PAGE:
Doubling the Threat: Drones + Lasers?

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General Atomics

The High-Energy Liquid Laser Defense System fires from a Predator C Avenger in this artist's depiction

The unfolding revolution wrought by unmanned aerial vehicles has freed a number of military missions from the tyranny of human endurance. Plinking terrorists no longer requires an aircraft with oxygen flowing into the cockpit, parachutes or other gear necessary to ensure a pilot’s survival.

But another limit still exists.

When MQ-1 Predators are armed, they head off into the wild blue yonder with a lone pair of Hellfire missiles under their wings. It’s a double-barreled shotgun you can’t reload.

But folks at General Atomics are getting increasingly excited by the HELLADS — the High-Energy Liquid Laser Defense System. It is designed to shrink a flying laser into a package small enough to cram into an aircraft.

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“It would give us an unlimited magazine,” says one person close to the program. There’s talk that it could be fielded within five years.

In other words, an unmanned aircraft could not only give U.S. forces a so-called “persistent presence” overhead, it wouldn’t have to return to base after firing its pair of missiles for lack of additional firepower.


According to this General Atomics video, putting the laser on the company’s Predator C Avenger is a match made in heaven. The jet-powered Avenger is bigger and faster than either the company’s Predator or Reaper drones. It boasts of the “attrition tolerance” of unmanned aircraft, which is one way to put it. (These weaporn videos are becoming ever more Hollywoodesque, down to stirring music, rapid-fire editing and apparently a corps of actors ready to spout lines like: “Target destroyed.”)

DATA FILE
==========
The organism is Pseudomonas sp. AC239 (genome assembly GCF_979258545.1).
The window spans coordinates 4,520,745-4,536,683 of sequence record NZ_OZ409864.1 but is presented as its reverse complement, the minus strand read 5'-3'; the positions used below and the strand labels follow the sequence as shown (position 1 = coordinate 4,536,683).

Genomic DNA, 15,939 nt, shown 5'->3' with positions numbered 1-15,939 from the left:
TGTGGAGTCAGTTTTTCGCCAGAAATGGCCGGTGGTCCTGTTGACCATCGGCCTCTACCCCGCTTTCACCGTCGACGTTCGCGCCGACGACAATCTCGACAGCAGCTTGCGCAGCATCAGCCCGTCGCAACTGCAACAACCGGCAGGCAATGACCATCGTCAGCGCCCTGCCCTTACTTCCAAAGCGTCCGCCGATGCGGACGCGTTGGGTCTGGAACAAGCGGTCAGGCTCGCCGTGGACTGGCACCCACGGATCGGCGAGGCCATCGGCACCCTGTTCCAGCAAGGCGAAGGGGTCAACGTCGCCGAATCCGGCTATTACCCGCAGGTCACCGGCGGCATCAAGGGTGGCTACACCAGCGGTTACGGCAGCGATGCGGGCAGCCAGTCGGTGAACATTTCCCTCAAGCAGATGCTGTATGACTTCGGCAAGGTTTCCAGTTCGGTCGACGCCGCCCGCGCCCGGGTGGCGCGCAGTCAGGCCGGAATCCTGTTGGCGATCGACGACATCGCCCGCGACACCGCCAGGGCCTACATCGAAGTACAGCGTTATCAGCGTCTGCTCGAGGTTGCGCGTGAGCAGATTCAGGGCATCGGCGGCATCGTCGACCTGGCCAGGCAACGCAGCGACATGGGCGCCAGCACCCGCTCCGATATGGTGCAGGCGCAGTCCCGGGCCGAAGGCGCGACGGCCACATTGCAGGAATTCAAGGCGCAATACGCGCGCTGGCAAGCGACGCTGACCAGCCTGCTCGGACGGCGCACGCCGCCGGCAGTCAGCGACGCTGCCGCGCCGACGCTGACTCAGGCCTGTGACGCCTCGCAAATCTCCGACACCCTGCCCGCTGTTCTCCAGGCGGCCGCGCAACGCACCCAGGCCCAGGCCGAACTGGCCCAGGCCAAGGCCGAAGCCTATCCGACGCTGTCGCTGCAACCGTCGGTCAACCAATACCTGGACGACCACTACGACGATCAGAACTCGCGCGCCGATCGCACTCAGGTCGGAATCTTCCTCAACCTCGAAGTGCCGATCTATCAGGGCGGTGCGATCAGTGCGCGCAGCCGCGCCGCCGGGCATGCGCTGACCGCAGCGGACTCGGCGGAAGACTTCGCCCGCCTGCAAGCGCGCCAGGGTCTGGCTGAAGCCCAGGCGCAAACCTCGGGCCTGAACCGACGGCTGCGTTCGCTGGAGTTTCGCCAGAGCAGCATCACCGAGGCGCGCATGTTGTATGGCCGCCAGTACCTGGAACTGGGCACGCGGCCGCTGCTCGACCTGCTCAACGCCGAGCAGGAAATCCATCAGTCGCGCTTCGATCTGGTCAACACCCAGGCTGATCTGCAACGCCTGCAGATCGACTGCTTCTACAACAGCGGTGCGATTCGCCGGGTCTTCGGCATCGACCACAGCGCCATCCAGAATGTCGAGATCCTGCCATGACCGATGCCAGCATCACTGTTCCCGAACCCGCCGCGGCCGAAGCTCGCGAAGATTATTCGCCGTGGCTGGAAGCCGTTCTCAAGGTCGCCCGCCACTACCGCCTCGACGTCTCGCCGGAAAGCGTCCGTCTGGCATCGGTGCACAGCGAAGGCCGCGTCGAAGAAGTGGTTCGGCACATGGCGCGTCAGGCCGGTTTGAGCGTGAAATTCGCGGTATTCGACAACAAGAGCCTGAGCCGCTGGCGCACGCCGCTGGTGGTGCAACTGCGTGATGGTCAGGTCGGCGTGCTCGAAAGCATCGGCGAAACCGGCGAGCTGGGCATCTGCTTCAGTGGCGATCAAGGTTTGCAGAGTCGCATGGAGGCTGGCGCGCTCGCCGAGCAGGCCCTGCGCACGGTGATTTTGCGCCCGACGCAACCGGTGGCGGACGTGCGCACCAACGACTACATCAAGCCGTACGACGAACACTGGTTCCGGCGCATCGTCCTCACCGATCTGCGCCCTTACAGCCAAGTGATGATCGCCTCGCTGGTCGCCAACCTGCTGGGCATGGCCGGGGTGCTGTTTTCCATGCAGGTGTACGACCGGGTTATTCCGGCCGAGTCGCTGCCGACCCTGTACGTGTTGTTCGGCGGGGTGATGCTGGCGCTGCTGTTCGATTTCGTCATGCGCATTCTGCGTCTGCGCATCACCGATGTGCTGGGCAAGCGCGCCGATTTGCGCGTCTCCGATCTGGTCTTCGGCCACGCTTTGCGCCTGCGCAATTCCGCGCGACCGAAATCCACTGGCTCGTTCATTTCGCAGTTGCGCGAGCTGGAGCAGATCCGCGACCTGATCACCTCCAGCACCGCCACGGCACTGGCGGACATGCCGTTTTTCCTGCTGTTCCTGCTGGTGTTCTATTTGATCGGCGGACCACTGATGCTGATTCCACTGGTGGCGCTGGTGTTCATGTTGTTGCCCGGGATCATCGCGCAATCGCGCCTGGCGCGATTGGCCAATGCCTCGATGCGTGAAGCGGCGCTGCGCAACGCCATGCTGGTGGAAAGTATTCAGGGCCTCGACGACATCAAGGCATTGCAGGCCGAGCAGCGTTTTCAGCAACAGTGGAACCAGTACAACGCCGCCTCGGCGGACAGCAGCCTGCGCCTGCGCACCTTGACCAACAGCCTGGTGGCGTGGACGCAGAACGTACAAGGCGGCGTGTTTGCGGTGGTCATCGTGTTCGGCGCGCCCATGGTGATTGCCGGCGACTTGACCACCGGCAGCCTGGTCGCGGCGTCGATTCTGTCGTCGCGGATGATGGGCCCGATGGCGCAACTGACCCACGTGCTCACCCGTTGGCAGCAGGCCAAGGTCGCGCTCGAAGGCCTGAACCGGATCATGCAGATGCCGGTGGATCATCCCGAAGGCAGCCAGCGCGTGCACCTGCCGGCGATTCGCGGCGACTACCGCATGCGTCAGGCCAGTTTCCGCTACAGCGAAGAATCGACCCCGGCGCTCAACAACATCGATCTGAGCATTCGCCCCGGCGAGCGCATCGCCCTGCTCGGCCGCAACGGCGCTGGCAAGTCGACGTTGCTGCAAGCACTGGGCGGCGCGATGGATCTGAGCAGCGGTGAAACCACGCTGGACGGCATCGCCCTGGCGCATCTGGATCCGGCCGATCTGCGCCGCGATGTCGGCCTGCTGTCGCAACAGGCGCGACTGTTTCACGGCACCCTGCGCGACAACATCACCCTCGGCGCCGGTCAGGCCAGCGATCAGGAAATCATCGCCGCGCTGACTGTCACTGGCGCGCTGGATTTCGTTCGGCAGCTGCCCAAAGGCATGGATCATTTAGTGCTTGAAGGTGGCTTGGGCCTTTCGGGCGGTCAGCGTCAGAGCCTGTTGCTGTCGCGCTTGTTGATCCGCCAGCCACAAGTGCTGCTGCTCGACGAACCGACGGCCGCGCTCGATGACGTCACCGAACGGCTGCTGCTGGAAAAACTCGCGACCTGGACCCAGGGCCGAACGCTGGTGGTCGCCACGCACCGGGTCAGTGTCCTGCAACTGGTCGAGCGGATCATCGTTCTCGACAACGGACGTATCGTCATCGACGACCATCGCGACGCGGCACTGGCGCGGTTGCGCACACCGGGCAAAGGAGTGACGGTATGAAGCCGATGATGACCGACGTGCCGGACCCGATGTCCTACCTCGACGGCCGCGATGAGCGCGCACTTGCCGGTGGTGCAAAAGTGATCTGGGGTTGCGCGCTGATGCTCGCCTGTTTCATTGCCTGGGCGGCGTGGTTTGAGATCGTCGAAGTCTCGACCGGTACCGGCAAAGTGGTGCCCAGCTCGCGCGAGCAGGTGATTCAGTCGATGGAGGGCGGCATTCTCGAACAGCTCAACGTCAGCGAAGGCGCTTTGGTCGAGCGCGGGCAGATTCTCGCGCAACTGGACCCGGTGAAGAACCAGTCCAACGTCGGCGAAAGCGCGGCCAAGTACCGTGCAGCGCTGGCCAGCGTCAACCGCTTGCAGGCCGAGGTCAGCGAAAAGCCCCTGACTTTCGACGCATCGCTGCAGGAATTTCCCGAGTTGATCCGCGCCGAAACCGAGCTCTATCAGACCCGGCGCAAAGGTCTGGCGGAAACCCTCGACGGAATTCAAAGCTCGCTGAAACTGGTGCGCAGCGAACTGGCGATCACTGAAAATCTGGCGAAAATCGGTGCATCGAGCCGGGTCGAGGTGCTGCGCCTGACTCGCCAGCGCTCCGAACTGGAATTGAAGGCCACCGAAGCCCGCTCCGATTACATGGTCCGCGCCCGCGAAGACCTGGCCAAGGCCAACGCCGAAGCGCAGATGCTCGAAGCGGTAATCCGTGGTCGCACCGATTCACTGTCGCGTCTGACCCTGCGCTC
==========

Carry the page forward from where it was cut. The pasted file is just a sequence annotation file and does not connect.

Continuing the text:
Last year, General Atomics landed a $40 million contract from the Defense Advanced Research Projects Agency to continue to refine, shrink and power up HELLADS. Its 150-kW solid-state power would supposedly be capable of downing aircraft.

But lasers — even tiny ones — have bad as well as good points. Downside: they’re line-of-sight weapons, so they’re not like fire-and-forget missiles that home in on the heat or radar return generated by a target. And they don’t work so well through haze, dust or the fog of war. Upside: they travel at the speed of light, so jinking to avoid being hit (assuming the target is an aircraft) really isn’t an option.

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There’s another challenge as well: laser weapons — death rays, if you prefer — have always been just out of reach. The joke is that they’re only five years into the future — and always will be. Whether or not this latest version turns out any different remains an open question.

There are also bigger issues associated with such weaponry. Some legal scholars, and military officers, assert that drone killings are too easy to order, are illegal, shouldn’t be conducted in secret by the CIA and, at the end of the day, generate a dozen terrorists for every one that’s killed.

All that may be true, but it also misses a key element of having drones orbit silently overhead, able to blast the enemy repeatedly with their laser weapons. The real problem, of course, isn’t a lack of Hellfire missiles. The challenge is knowing where to aim them. Swapping Hellfires for lasers won’t change that.

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